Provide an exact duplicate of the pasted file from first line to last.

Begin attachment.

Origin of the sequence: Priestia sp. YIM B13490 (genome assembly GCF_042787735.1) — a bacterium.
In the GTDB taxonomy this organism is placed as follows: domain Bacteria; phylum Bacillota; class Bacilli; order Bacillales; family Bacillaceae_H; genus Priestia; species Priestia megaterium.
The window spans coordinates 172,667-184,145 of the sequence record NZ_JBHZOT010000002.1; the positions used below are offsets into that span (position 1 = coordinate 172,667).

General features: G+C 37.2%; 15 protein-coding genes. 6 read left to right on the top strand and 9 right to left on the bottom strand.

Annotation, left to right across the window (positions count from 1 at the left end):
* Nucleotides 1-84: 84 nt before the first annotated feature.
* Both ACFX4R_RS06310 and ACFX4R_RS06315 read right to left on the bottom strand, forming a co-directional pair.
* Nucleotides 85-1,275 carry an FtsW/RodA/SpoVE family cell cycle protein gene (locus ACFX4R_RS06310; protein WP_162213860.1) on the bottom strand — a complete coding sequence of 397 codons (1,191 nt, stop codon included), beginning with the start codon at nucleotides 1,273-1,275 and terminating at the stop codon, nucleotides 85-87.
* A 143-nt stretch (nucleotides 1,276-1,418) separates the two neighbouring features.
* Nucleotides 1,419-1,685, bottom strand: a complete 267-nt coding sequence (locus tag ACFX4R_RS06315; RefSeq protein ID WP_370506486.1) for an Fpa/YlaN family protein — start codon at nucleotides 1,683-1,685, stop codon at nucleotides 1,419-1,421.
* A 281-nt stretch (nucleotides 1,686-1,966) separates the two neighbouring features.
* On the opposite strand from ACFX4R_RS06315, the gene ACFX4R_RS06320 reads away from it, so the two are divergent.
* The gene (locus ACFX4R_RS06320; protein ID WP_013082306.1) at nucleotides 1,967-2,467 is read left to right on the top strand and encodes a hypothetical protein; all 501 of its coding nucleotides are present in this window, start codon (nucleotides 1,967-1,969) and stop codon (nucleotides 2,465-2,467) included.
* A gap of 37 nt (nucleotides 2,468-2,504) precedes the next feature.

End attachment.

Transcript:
Origin of the sequence: Priestia sp. YIM B13490 (genome assembly GCF_042787735.1) — a bacterium.
In the GTDB taxonomy this organism is placed as follows: domain Bacteria; phylum Bacillota; class Bacilli; order Bacillales; family Bacillaceae_H; genus Priestia; species Priestia megaterium.
The window spans coordinates 172,667-184,145 of the sequence record NZ_JBHZOT010000002.1; the positions used below are offsets into that span (position 1 = coordinate 172,667).

General features: G+C 37.2%; 15 protein-coding genes. 6 read left to right on the top strand and 9 right to left on the bottom strand.

Annotation, left to right across the window (positions count from 1 at the left end):
* Nucleotides 1-84: 84 nt before the first annotated feature.
* Both ACFX4R_RS06310 and ACFX4R_RS06315 read right to left on the bottom strand, forming a co-directional pair.
* Nucleotides 85-1,275 carry an FtsW/RodA/SpoVE family cell cycle protein gene (locus ACFX4R_RS06310; protein WP_162213860.1) on the bottom strand — a complete coding sequence of 397 codons (1,191 nt, stop codon included), beginning with the start codon at nucleotides 1,273-1,275 and terminating at the stop codon, nucleotides 85-87.
* A 143-nt stretch (nucleotides 1,276-1,418) separates the two neighbouring features.
* Nucleotides 1,419-1,685, bottom strand: a complete 267-nt coding sequence (locus tag ACFX4R_RS06315; RefSeq protein ID WP_370506486.1) for an Fpa/YlaN family protein — start codon at nucleotides 1,683-1,685, stop codon at nucleotides 1,419-1,421.
* A 281-nt stretch (nucleotides 1,686-1,966) separates the two neighbouring features.
* On the opposite strand from ACFX4R_RS06315, the gene ACFX4R_RS06320 reads away from it, so the two are divergent.
* The gene (locus ACFX4R_RS06320; protein ID WP_013082306.1) at nucleotides 1,967-2,467 is read left to right on the top strand and encodes a hypothetical protein; all 501 of its coding nucleotides are present in this window, start codon (nucleotides 1,967-1,969) and stop codon (nucleotides 2,465-2,467) included.
* A gap of 37 nt (nucleotides 2,468-2,504) precedes the next feature.